The Bell Jar by Sylvia Plath
Sylvia Plath’s shocking, realistic, and intensely emotional novel about a woman falling into the grip of insanity. Esther Greenwood is brilliant, beautiful, enormously talented, and successful, but slowly going under—maybe for the last time. In her acclaimed and enduring masterwork, Sylvia Plath brilliantly draws the reader into Esther’s breakdown with such intensity that her insanity becomes palpably real, even rational—as accessible an experience as going to the movies.
A deep penetration into the darkest and most harrowing corners of the human psyche, The Bell Jar is an extraordinary accomplishment and a haunting American classic. (Goodreads)
No other author speaks to me quite as deeply as Sylvia Plath does. In a sea overpopulated by brilliant writers with their brilliant literary masterpieces, there is only one author whose voice I find as strangely comforting and familiar as it is tragic and heartbreaking.
Published in 1963, The Bell Jar is the only novel to ever be published by the American author and poet, Sylvia Plath. In this classic novel, Sylvia Plath unfolds the story of Esther Greenwood and her downfall into depression and mental illness. Sylvia Plath’s elaborate and honest account of Esther Greenwood’s condition provides a deeply compelling view into the troubled mind of the tragic heroine.
But even though the Bell Jar is often regarded as a semi-autobiography of its author, I always looked upon it as more of a journal than anything else—one that allowed me to witness in full scale the struggles that Sylvia Plath went through in her own life. I always imagined that the words she inked to bring the novel to life were the same words that both baffled and broke her spirit, and that the intensity which gave form to her book is the same intensity which robbed her of her expression and eventually, her life.
By the same token, I was never able to take the novel in isolation. Throughout the book, my mind has developed, almost on its own, a sort of literary mechanism or strategy that automatically associated Esther Greenwood’s life with that of Sylvia Plath, to a certain extent that it was almost impossible for me to read the book without carefully considering and taking into account the crucial events in Sylvia Plath’s life that led to her psychological breakdown and ultimately to her suicide.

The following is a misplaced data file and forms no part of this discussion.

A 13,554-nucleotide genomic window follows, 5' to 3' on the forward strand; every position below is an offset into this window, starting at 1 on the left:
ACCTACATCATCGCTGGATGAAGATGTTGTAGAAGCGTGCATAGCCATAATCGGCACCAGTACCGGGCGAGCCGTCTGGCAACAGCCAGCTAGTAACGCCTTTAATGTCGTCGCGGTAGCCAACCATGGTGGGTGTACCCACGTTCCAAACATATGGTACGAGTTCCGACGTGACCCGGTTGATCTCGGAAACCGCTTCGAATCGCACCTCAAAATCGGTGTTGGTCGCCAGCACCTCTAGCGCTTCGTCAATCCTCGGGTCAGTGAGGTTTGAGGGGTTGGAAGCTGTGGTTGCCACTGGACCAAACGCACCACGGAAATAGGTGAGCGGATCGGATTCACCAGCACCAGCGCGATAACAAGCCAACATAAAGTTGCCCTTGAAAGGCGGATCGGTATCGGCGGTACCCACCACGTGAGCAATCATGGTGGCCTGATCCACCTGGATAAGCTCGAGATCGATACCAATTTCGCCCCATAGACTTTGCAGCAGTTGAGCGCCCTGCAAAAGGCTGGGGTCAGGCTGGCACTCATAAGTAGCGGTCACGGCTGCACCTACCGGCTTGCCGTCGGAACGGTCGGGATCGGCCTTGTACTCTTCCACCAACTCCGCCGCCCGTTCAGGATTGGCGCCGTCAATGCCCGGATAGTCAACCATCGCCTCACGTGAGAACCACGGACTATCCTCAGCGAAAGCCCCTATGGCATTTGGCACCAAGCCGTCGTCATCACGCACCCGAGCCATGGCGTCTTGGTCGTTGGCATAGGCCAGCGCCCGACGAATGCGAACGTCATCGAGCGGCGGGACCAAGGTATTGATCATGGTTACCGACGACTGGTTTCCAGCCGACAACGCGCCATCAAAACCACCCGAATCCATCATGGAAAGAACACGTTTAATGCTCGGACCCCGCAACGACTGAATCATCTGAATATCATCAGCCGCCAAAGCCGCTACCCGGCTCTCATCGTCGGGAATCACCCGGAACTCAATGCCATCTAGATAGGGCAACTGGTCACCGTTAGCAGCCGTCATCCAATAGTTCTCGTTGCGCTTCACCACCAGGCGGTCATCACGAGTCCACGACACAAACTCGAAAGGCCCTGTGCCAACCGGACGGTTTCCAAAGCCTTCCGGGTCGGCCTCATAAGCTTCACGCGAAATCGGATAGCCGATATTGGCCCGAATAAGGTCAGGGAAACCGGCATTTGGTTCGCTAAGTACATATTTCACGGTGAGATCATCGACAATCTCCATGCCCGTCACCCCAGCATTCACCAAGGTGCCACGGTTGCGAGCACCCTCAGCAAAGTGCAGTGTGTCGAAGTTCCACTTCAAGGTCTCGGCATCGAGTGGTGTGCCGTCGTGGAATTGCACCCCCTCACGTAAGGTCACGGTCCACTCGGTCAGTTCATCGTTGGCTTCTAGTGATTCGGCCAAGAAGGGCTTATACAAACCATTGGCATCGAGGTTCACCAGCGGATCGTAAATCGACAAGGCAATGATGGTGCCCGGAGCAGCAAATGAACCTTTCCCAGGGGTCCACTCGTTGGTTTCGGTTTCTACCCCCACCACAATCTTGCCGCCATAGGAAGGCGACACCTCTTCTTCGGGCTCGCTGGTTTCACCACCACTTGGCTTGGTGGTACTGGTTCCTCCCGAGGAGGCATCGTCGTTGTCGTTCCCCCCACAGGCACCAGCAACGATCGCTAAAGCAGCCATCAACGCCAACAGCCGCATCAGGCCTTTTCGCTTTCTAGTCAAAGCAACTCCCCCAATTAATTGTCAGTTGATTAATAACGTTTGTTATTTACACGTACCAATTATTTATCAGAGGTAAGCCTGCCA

The Bell Jar came to me almost as a pure autobiography disguised in the trappings of a novel. To say the least, I wouldn’t have understood Esther Greenwood’s story and her descent to madness had it not for the strikingly familiar and painful recognition of Sylvia Plath’s own emotional and mental collapse within the suffocating air of the darkness of the bell jar.
On the one hand, others might argue against this kind of reading and might ascribe this method as a failure on the reader’s part to distinguish the line that divides author from character and fact from fiction. However, I personally believe that the strength and intensity that the novel has successfully drawn from among its readers, the extremely raw powerful portrayal of a mind in the brink of madness, the expression of grace in the midst of an intense mental violence, stems from the genuine immersion and suffering of the author herself in real life.
For me, what Sylvia Plath has perfectly accomplished as an author and a writer was the delicate forceful fusion of both her life and her art: the masterly way she has weaved her own madness and projected it with an external existence. For me, what gave Bell Jar the emotional magnitude it now possessed was its sublime violence expressed through the most intimate confession of someone who is trapped in the amber of the invisible disease of the mind.
The Bell Jar has effectively captured the voice of her author, in such a powerful way that it echoes the voices of those who suffer the same ordeal. Life may have taken away Sylvia Plath along with her words and her beautiful mind, but the Bell Jar stands to this day as a memorial to immortalize the voice of a writer who was brave enough to acknowledge her predicament, and whose life she was prepared to surrender as material in the name of madness and art.